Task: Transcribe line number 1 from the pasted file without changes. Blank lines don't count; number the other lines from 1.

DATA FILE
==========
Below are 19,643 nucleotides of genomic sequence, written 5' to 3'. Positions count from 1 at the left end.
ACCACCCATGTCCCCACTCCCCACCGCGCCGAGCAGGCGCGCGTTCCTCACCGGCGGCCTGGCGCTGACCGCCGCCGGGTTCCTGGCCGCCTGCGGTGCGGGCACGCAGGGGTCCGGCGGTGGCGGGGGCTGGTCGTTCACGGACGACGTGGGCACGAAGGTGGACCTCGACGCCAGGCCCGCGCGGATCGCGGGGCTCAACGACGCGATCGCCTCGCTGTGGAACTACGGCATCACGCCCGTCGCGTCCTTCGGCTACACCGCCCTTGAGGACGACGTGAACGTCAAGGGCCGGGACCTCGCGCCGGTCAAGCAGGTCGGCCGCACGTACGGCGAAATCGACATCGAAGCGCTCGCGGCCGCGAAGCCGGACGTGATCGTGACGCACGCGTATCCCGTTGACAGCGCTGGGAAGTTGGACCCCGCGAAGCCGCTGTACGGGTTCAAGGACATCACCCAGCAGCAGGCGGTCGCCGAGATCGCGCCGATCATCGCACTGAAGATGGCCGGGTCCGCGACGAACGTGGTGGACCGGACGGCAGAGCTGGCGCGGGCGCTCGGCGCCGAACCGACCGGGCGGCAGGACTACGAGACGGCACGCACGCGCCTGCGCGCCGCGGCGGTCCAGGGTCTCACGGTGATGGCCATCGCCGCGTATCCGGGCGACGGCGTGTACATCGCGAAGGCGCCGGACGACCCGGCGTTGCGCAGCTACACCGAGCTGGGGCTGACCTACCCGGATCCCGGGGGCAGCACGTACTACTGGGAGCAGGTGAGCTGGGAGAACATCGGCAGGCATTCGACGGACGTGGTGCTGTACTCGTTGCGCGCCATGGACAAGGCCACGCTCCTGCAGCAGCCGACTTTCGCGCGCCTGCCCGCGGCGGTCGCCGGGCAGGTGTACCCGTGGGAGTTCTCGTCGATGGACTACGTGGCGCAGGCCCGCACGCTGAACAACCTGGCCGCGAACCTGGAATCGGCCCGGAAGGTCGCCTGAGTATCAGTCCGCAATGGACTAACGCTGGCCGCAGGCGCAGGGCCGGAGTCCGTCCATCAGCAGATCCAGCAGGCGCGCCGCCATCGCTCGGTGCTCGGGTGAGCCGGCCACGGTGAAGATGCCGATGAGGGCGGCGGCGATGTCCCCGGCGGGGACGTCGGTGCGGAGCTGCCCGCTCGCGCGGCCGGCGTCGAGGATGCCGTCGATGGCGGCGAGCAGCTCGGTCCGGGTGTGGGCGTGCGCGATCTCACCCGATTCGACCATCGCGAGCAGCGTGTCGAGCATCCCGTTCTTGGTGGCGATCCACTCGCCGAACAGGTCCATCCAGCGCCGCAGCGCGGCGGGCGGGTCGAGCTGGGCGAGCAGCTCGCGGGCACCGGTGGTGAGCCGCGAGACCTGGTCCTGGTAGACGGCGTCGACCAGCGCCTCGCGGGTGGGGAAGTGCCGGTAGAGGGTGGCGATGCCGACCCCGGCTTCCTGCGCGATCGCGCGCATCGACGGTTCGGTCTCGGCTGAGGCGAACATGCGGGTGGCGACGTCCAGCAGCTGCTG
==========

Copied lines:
Below are 19,643 nucleotides of genomic sequence, written 5' to 3'. Positions count from 1 at the left end.